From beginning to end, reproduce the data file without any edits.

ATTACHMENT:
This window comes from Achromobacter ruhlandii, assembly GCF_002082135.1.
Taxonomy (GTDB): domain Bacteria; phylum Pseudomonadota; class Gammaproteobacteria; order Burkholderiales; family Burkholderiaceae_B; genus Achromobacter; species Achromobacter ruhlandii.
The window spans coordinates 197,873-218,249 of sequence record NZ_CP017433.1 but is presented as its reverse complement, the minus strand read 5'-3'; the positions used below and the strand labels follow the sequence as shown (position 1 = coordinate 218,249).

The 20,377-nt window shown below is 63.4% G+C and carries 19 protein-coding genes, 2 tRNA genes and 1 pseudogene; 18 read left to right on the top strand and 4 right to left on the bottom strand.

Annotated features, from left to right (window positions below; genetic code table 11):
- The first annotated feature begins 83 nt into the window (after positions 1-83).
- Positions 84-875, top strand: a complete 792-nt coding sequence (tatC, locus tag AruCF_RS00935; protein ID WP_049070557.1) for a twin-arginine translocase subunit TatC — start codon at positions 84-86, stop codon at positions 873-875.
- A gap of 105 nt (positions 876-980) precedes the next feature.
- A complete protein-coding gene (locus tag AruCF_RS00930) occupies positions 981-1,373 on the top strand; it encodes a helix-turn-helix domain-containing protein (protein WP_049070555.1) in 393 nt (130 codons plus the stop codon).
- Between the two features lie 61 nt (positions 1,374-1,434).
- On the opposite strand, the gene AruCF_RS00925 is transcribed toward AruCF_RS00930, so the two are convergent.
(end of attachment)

This window comes from Achromobacter ruhlandii, assembly GCF_002082135.1.
Taxonomy (GTDB): domain Bacteria; phylum Pseudomonadota; class Gammaproteobacteria; order Burkholderiales; family Burkholderiaceae_B; genus Achromobacter; species Achromobacter ruhlandii.
The window spans coordinates 197,873-218,249 of sequence record NZ_CP017433.1 but is presented as its reverse complement, the minus strand read 5'-3'; the positions used below and the strand labels follow the sequence as shown (position 1 = coordinate 218,249).

The 20,377-nt window shown below is 63.4% G+C and carries 19 protein-coding genes, 2 tRNA genes and 1 pseudogene; 18 read left to right on the top strand and 4 right to left on the bottom strand.

Annotated features, from left to right (window positions below; genetic code table 11):
- The first annotated feature begins 83 nt into the window (after positions 1-83).
- Positions 84-875, top strand: a complete 792-nt coding sequence (tatC, locus tag AruCF_RS00935; protein ID WP_049070557.1) for a twin-arginine translocase subunit TatC — start codon at positions 84-86, stop codon at positions 873-875.
- A gap of 105 nt (positions 876-980) precedes the next feature.
- A complete protein-coding gene (locus tag AruCF_RS00930) occupies positions 981-1,373 on the top strand; it encodes a helix-turn-helix domain-containing protein (protein WP_049070555.1) in 393 nt (130 codons plus the stop codon).
- Between the two features lie 61 nt (positions 1,374-1,434).
- On the opposite strand, the gene AruCF_RS00925 is transcribed toward AruCF_RS00930, so the two are convergent.